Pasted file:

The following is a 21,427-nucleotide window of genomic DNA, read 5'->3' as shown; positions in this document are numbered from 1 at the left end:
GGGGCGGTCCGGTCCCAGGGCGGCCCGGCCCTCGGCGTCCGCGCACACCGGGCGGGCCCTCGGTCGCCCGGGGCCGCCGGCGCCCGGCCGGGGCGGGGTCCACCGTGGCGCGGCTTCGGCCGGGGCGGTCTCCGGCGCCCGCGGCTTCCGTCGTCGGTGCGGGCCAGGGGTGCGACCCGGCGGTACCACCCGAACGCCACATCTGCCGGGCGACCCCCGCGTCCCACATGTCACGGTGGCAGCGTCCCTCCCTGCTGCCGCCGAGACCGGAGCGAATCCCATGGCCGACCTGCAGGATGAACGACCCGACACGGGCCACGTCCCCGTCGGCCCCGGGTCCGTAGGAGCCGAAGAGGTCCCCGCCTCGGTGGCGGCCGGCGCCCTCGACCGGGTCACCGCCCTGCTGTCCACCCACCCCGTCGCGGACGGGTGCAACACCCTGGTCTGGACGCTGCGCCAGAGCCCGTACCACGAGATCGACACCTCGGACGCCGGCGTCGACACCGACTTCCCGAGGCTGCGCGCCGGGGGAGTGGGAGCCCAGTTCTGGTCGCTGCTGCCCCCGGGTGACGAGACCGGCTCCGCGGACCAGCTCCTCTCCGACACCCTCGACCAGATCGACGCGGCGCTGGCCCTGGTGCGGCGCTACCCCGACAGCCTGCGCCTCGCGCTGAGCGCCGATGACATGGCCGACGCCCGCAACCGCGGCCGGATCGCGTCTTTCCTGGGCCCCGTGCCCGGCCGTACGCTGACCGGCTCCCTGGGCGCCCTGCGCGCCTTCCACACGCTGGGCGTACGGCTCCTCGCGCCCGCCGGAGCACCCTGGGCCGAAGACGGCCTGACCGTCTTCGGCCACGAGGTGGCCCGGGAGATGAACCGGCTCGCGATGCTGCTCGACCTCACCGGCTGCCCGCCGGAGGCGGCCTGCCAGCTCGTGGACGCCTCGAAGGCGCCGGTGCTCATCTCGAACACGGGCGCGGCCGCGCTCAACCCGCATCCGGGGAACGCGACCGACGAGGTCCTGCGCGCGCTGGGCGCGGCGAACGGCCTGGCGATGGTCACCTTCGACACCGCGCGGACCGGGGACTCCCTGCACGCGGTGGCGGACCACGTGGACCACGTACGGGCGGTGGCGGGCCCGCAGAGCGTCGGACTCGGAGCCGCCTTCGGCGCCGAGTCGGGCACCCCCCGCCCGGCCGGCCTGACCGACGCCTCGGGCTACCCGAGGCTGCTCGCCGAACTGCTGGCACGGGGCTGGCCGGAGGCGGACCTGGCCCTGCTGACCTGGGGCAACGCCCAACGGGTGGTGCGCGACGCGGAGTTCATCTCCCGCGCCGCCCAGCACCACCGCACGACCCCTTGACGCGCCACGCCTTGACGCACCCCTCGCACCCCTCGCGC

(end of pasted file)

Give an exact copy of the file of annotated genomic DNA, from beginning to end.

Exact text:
The following is a 21,427-nucleotide window of genomic DNA, read 5'->3' as shown; positions in this document are numbered from 1 at the left end:
GGGGCGGTCCGGTCCCAGGGCGGCCCGGCCCTCGGCGTCCGCGCACACCGGGCGGGCCCTCGGTCGCCCGGGGCCGCCGGCGCCCGGCCGGGGCGGGGTCCACCGTGGCGCGGCTTCGGCCGGGGCGGTCTCCGGCGCCCGCGGCTTCCGTCGTCGGTGCGGGCCAGGGGTGCGACCCGGCGGTACCACCCGAACGCCACATCTGCCGGGCGACCCCCGCGTCCCACATGTCACGGTGGCAGCGTCCCTCCCTGCTGCCGCCGAGACCGGAGCGAATCCCATGGCCGACCTGCAGGATGAACGACCCGACACGGGCCACGTCCCCGTCGGCCCCGGGTCCGTAGGAGCCGAAGAGGTCCCCGCCTCGGTGGCGGCCGGCGCCCTCGACCGGGTCACCGCCCTGCTGTCCACCCACCCCGTCGCGGACGGGTGCAACACCCTGGTCTGGACGCTGCGCCAGAGCCCGTACCACGAGATCGACACCTCGGACGCCGGCGTCGACACCGACTTCCCGAGGCTGCGCGCCGGGGGAGTGGGAGCCCAGTTCTGGTCGCTGCTGCCCCCGGGTGACGAGACCGGCTCCGCGGACCAGCTCCTCTCCGACACCCTCGACCAGATCGACGCGGCGCTGGCCCTGGTGCGGCGCTACCCCGACAGCCTGCGCCTCGCGCTGAGCGCCGATGACATGGCCGACGCCCGCAACCGCGGCCGGATCGCGTCTTTCCTGGGCCCCGTGCCCGGCCGTACGCTGACCGGCTCCCTGGGCGCCCTGCGCGCCTTCCACACGCTGGGCGTACGGCTCCTCGCGCCCGCCGGAGCACCCTGGGCCGAAGACGGCCTGACCGTCTTCGGCCACGAGGTGGCCCGGGAGATGAACCGGCTCGCGATGCTGCTCGACCTCACCGGCTGCCCGCCGGAGGCGGCCTGCCAGCTCGTGGACGCCTCGAAGGCGCCGGTGCTCATCTCGAACACGGGCGCGGCCGCGCTCAACCCGCATCCGGGGAACGCGACCGACGAGGTCCTGCGCGCGCTGGGCGCGGCGAACGGCCTGGCGATGGTCACCTTCGACACCGCGCGGACCGGGGACTCCCTGCACGCGGTGGCGGACCACGTGGACCACGTACGGGCGGTGGCGGGCCCGCAGAGCGTCGGACTCGGAGCCGCCTTCGGCGCCGAGTCGGGCACCCCCCGCCCGGCCGGCCTGACCGACGCCTCGGGCTACCCGAGGCTGCTCGCCGAACTGCTGGCACGGGGCTGGCCGGAGGCGGACCTGGCCCTGCTGACCTGGGGCAACGCCCAACGGGTGGTGCGCGACGCGGAGTTCATCTCCCGCGCCGCCCAGCACCACCGCACGACCCCTTGACGCGCCACGCCTTGACGCACCCCTCGCACCCCTCGCGC